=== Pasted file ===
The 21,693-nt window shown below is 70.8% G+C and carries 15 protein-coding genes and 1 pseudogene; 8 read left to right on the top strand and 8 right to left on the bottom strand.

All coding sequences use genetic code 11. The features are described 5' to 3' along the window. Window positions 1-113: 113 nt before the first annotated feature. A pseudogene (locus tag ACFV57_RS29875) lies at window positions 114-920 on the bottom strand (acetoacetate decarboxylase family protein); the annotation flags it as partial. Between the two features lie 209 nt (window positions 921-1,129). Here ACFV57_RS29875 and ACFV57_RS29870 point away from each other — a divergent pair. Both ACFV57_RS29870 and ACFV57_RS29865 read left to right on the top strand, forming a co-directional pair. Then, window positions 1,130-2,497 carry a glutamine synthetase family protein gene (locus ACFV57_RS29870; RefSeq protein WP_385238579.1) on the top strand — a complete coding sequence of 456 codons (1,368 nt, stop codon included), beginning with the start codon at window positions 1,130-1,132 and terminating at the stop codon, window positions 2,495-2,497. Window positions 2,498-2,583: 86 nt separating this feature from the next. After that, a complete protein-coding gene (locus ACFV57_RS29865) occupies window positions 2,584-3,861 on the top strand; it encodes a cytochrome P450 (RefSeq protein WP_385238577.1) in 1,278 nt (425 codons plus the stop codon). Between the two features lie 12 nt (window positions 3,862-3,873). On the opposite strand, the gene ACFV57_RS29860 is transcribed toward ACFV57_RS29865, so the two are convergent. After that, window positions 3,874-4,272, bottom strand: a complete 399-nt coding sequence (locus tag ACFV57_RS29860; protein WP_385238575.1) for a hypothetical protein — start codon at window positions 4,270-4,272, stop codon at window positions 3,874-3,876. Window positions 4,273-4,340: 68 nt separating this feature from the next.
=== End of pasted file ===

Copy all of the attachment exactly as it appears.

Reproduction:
The 21,693-nt window shown below is 70.8% G+C and carries 15 protein-coding genes and 1 pseudogene; 8 read left to right on the top strand and 8 right to left on the bottom strand.

All coding sequences use genetic code 11. The features are described 5' to 3' along the window. Window positions 1-113: 113 nt before the first annotated feature. A pseudogene (locus tag ACFV57_RS29875) lies at window positions 114-920 on the bottom strand (acetoacetate decarboxylase family protein); the annotation flags it as partial. Between the two features lie 209 nt (window positions 921-1,129). Here ACFV57_RS29875 and ACFV57_RS29870 point away from each other — a divergent pair. Both ACFV57_RS29870 and ACFV57_RS29865 read left to right on the top strand, forming a co-directional pair. Then, window positions 1,130-2,497 carry a glutamine synthetase family protein gene (locus ACFV57_RS29870; RefSeq protein WP_385238579.1) on the top strand — a complete coding sequence of 456 codons (1,368 nt, stop codon included), beginning with the start codon at window positions 1,130-1,132 and terminating at the stop codon, window positions 2,495-2,497. Window positions 2,498-2,583: 86 nt separating this feature from the next. After that, a complete protein-coding gene (locus ACFV57_RS29865) occupies window positions 2,584-3,861 on the top strand; it encodes a cytochrome P450 (RefSeq protein WP_385238577.1) in 1,278 nt (425 codons plus the stop codon). Between the two features lie 12 nt (window positions 3,862-3,873). On the opposite strand, the gene ACFV57_RS29860 is transcribed toward ACFV57_RS29865, so the two are convergent. After that, window positions 3,874-4,272, bottom strand: a complete 399-nt coding sequence (locus tag ACFV57_RS29860; protein WP_385238575.1) for a hypothetical protein — start codon at window positions 4,270-4,272, stop codon at window positions 3,874-3,876. Window positions 4,273-4,340: 68 nt separating this feature from the next.